Monday, September 02, 2013

Costings. Why the Coalition has gotten away with it, so far

The Coalition is sitting on a timebomb.

It has abused the spirit if not the letter of the new rules governing the Parliamentary Budget Office by citing the Office as support for its costings claims without releasing the PBO documents themselves.

Without seeing each document voters have no way of knowing whether the Office is being verbaled or whether the assumptions the Coalition has asked it to work with are realistic.

So far the tactic has worked for the Coalition. Without access to the documents themselves and only to the numbers the Coalition says they produce, Labor has been suckered in to making wild and incorrect claims about Coalition errors. Journalists know the claims are wrong. They have been shown PBO documents. They have been told they can make notes but not make copies before Coalition staffers whisk them from their hands.

When, operating in the dark, Labor claimed there were $10 billion of errors in the Coalition’s costings, the Coalition calmly sent its costings to the Treasury so that it could see there were not...

The $5.2 billion saving from losing 12,000 public servants is a case in point. Back in April Labor asked the Office to cost a loss of 20,000. The PBO pointed out that 4000 were going anyway and costed a cut of 16,000. The saving was $4.26 billion.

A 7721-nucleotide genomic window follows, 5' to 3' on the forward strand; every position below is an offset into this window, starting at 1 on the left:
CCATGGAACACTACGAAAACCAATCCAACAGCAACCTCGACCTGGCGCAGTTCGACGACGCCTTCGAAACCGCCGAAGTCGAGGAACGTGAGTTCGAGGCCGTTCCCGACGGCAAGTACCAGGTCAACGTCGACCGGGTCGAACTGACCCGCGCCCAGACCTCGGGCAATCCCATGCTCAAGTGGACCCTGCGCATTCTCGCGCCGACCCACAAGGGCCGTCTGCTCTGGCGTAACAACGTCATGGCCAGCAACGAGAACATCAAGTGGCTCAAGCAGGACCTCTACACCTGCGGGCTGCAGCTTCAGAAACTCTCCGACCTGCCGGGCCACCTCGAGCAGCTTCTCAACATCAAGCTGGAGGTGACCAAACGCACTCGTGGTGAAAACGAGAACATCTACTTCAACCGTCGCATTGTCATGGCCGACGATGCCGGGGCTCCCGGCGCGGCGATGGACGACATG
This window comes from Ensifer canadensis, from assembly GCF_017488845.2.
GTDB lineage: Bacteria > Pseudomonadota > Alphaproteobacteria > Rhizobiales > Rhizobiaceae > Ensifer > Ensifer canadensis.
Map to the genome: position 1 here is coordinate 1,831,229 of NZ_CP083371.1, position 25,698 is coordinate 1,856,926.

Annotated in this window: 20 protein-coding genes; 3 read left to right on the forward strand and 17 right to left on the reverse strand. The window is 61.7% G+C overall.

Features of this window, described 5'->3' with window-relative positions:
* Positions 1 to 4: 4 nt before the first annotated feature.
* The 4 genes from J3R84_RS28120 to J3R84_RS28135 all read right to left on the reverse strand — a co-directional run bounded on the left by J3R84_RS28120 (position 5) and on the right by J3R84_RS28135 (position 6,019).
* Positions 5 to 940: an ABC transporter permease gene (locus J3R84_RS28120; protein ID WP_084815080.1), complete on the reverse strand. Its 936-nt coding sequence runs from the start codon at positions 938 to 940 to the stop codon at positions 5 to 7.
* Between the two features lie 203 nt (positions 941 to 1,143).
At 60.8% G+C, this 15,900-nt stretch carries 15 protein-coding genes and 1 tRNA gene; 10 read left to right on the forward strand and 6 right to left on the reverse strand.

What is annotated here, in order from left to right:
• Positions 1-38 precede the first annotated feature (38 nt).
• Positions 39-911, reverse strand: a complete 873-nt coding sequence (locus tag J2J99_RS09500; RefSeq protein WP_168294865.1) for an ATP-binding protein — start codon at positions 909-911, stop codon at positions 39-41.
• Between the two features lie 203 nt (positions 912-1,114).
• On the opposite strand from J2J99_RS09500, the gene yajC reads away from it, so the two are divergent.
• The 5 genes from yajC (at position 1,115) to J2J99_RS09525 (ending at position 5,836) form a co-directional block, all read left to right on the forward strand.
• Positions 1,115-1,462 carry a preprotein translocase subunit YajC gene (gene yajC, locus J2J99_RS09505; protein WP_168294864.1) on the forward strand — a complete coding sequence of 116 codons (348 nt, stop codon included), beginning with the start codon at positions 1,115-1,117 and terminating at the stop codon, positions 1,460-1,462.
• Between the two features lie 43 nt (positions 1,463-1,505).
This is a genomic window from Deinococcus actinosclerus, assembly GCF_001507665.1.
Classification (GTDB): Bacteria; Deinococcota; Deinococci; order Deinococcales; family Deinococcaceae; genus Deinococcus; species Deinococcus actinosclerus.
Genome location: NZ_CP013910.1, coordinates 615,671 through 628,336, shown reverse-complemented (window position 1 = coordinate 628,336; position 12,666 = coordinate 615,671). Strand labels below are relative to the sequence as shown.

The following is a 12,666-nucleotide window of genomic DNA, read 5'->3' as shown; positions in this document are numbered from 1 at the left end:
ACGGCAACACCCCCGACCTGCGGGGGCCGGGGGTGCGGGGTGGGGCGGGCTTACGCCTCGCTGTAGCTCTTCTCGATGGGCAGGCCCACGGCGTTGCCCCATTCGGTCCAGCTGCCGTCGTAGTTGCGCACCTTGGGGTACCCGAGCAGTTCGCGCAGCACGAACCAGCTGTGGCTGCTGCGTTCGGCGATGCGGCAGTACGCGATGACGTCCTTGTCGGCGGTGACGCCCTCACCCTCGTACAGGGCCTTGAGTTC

Labor’s Penny Wong thundered that the PBO had found “that even if Mr Abbott cut an additional 8,000 jobs – taking the total to 20,000 - he would be still be $700 million short of the savings he claims.”

The PBO hadn’t. It had costed a cut of 16,000. But more importantly Wong didn’t know that Labor’s costing was for a cut starting in July 2014, whereas the Coalition’s was for a start date of October 2013. The difference pulled an extra year of ongoing savings into the forward estimates.

But how could she have known? Costings paid for by the public are being held tightly by the Coalition as if they are private property. Even when it releases its complete account on Wednesday it does not plan to share with the public the documents that underpin it.

The system needs to be fixed. Should Hockey become Treasurer he should deny future oppositions the opportunity to misuse it as he has.

And he might be sorry. As a parting gift Labor and the Greens legislated to require the PBO to produce a “post-election audit” of all political costings within 30 days. All the potentially embarrassing details the Coalition has kept from us to date will be public property within 35 days.

In The Sydney Morning Herald and The Age

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